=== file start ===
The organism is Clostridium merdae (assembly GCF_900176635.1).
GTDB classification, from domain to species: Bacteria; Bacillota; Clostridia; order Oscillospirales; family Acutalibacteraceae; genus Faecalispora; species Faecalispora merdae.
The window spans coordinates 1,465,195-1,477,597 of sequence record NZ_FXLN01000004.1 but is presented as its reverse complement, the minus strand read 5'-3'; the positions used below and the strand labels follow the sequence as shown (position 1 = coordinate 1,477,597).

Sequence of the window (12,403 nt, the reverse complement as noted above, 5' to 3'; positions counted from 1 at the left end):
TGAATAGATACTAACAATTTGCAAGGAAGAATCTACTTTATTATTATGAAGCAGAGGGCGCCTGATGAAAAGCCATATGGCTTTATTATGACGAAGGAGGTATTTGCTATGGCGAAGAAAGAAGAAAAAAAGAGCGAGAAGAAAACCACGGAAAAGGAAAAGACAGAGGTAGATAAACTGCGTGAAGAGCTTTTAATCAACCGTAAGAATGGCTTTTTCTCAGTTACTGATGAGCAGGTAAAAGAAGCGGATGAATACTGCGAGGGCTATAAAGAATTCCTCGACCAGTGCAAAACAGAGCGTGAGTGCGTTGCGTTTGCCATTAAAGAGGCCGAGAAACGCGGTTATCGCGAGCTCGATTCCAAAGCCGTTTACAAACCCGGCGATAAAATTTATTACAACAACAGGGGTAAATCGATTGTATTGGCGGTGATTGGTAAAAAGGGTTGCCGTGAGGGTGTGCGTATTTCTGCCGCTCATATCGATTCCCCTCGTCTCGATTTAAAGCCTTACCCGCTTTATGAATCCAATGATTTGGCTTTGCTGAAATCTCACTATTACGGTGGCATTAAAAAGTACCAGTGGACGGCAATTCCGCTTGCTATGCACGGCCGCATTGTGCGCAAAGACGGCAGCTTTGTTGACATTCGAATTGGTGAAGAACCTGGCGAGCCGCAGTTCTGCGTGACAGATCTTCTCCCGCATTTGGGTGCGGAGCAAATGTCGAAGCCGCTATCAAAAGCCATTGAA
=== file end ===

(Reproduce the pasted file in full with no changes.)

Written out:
The organism is Clostridium merdae (assembly GCF_900176635.1).
GTDB classification, from domain to species: Bacteria; Bacillota; Clostridia; order Oscillospirales; family Acutalibacteraceae; genus Faecalispora; species Faecalispora merdae.
The window spans coordinates 1,465,195-1,477,597 of sequence record NZ_FXLN01000004.1 but is presented as its reverse complement, the minus strand read 5'-3'; the positions used below and the strand labels follow the sequence as shown (position 1 = coordinate 1,477,597).

Sequence of the window (12,403 nt, the reverse complement as noted above, 5' to 3'; positions counted from 1 at the left end):
TGAATAGATACTAACAATTTGCAAGGAAGAATCTACTTTATTATTATGAAGCAGAGGGCGCCTGATGAAAAGCCATATGGCTTTATTATGACGAAGGAGGTATTTGCTATGGCGAAGAAAGAAGAAAAAAAGAGCGAGAAGAAAACCACGGAAAAGGAAAAGACAGAGGTAGATAAACTGCGTGAAGAGCTTTTAATCAACCGTAAGAATGGCTTTTTCTCAGTTACTGATGAGCAGGTAAAAGAAGCGGATGAATACTGCGAGGGCTATAAAGAATTCCTCGACCAGTGCAAAACAGAGCGTGAGTGCGTTGCGTTTGCCATTAAAGAGGCCGAGAAACGCGGTTATCGCGAGCTCGATTCCAAAGCCGTTTACAAACCCGGCGATAAAATTTATTACAACAACAGGGGTAAATCGATTGTATTGGCGGTGATTGGTAAAAAGGGTTGCCGTGAGGGTGTGCGTATTTCTGCCGCTCATATCGATTCCCCTCGTCTCGATTTAAAGCCTTACCCGCTTTATGAATCCAATGATTTGGCTTTGCTGAAATCTCACTATTACGGTGGCATTAAAAAGTACCAGTGGACGGCAATTCCGCTTGCTATGCACGGCCGCATTGTGCGCAAAGACGGCAGCTTTGTTGACATTCGAATTGGTGAAGAACCTGGCGAGCCGCAGTTCTGCGTGACAGATCTTCTCCCGCATTTGGGTGCGGAGCAAATGTCGAAGCCGCTATCAAAAGCCATTGAA